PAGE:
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RIDE HORSEBACK THROUGH MONGOLIA
The trip: You're thundering under cerulean skies across the Darhad Valley, reins loosely flapping in your hands and a Mongolian wind tugging at your hat as the small, strong horse surges beneath you. Untouched mountainsides spill down to steppes and pastures; the only signs of civilization are a few yurts in the distance. On a horse trek through Mongolia, adventurers don't even have to close their eyes to pretend they're Genghis Khanor Alec in The Black Stallion. After exploring the capital, Ulaanbaatar, and boating the 100-mile Lake Khovsgol at the Siberian border, travelers meet their horses for ten days of riding through the Darhad, the sun-baked valley of Mongolian herdsmen, wild lakes, and jagged peaks. They'll also meet the nomadic "Reindeer people," whose ranks are disappearing as modernization encroaches, and will sleep in tents and at ger (yurt) camps. The trek coincides with the Naadam Festival, a mini-Olympics and big party for Mongolian horse racers, wrestlers, and archers. Sorry, only kids can race the horses.
Why go? When it comes to true horse country, Kentucky and Montana have nothing on Mongolia, where infants are taught to ride before they can walk.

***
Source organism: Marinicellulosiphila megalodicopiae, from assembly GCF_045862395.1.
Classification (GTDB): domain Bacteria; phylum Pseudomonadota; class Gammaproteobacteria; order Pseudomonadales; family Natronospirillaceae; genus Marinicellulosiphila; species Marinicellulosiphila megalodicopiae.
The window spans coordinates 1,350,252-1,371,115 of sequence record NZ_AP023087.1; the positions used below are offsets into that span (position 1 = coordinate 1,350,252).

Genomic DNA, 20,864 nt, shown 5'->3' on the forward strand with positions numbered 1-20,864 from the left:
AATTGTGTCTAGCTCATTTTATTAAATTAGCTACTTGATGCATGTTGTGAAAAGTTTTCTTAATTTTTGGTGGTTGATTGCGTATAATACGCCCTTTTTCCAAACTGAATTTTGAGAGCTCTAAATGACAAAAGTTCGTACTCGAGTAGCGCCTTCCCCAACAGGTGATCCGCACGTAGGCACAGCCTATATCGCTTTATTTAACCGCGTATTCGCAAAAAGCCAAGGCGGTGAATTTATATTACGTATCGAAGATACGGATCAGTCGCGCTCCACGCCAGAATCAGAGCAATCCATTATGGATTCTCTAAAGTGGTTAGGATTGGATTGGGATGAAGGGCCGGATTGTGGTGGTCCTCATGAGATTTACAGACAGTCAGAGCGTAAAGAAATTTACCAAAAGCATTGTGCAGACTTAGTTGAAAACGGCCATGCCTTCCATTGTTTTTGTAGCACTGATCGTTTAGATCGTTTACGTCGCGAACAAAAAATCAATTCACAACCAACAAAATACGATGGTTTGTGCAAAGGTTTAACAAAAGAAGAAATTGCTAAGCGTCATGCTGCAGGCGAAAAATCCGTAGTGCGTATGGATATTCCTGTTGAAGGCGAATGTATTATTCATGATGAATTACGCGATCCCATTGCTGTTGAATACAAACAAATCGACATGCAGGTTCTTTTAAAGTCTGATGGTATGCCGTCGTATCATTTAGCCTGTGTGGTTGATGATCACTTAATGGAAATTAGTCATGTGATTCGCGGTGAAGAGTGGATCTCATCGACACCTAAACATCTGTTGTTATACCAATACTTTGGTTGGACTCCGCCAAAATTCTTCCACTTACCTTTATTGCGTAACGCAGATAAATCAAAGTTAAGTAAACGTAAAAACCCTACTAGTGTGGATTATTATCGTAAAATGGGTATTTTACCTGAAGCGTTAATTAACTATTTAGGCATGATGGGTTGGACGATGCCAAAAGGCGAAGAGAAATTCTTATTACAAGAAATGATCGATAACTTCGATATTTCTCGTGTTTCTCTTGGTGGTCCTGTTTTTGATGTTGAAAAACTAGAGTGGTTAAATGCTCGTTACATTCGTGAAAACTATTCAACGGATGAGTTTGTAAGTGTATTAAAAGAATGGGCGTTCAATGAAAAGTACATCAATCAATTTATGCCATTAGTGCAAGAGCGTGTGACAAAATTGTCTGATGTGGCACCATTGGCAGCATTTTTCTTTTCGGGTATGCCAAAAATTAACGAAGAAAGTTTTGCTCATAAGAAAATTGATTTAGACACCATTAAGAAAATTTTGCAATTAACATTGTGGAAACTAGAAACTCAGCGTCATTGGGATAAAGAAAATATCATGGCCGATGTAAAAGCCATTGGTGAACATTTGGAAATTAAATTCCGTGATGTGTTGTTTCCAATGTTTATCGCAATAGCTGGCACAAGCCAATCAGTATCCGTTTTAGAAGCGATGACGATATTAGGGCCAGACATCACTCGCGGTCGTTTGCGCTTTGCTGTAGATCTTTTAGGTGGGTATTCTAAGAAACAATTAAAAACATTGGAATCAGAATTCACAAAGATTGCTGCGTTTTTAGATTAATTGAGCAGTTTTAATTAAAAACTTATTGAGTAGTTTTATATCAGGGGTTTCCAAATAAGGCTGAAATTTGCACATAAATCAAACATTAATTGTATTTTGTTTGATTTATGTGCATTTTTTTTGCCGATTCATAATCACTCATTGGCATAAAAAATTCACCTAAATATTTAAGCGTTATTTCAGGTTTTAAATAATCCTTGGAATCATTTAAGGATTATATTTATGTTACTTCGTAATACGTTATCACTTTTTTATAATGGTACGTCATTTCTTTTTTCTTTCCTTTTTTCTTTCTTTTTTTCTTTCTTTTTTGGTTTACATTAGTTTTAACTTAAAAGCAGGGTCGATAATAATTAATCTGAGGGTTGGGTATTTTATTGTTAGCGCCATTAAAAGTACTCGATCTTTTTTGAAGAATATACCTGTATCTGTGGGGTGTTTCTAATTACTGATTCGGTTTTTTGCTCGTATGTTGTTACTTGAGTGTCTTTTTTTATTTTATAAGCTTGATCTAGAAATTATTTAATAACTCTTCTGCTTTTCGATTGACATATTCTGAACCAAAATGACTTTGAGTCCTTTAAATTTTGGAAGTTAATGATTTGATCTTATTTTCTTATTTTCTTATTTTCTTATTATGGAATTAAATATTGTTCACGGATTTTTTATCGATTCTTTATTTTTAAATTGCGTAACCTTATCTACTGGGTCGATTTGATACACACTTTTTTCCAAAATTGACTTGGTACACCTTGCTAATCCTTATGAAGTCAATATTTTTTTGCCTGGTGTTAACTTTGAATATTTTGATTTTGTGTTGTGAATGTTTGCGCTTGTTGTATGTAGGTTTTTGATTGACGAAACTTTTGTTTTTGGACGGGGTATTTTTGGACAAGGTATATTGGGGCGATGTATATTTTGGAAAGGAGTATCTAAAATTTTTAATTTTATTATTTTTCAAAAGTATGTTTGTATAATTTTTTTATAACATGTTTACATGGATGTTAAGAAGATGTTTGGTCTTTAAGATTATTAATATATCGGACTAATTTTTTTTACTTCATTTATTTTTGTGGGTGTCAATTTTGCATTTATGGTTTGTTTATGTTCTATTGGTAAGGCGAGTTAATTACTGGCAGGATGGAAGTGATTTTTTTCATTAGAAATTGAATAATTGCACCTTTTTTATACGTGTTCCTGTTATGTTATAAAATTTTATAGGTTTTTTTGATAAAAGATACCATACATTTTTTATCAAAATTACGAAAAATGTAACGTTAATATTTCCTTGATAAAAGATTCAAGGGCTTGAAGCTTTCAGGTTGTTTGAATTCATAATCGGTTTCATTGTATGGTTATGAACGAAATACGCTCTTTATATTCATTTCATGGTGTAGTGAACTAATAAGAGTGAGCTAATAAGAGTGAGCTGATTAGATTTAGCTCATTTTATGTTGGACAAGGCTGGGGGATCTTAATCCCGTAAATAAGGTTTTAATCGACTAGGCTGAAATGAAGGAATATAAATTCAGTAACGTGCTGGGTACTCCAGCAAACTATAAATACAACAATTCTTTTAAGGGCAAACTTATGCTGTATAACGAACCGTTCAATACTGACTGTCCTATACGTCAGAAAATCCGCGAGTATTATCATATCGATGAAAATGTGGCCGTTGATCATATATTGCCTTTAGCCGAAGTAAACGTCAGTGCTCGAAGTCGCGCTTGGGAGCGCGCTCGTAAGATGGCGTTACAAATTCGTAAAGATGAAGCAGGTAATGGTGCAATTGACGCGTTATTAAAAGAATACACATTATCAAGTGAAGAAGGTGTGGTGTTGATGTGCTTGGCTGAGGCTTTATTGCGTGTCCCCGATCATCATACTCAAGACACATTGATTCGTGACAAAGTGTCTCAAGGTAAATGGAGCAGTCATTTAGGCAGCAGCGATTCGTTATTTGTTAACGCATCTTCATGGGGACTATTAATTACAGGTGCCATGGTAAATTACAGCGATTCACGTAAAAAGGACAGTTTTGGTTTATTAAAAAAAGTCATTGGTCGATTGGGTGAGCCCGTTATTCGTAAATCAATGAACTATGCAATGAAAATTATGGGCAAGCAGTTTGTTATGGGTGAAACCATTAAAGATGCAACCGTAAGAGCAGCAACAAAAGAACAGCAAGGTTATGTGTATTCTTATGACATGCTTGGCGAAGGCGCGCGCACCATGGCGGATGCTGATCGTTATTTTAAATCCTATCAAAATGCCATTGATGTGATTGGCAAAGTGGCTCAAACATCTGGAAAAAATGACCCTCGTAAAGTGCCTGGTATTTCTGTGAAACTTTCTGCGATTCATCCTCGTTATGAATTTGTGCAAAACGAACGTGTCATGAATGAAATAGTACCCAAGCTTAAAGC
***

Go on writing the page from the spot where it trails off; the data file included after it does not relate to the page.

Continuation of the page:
What to pack: Advil. You'll be riding up to 20 miles per day on a traditional Russian cavalry saddle with precious little padding.
Difficulty: 5 out of 10. Riding experience is a must, as the horses are often less broken than you'd like. And be prepared to handle the cold, hunger, and discomfort that sometimes comes with camping in the wilderness with little privacy.
Your guides: Boojum Expeditions, which has been trekking in Inner Mongolia by horseback since 1984. The company is also one of the few outside entities to maintain close ties with the remote Reindeer people.
Tel: 406 587 0125
19-day Khovsgol Horse Trek with Nadaam Festival (including three nights in hotels and the rest camping or in a ger), plus all meals, $3,415 per person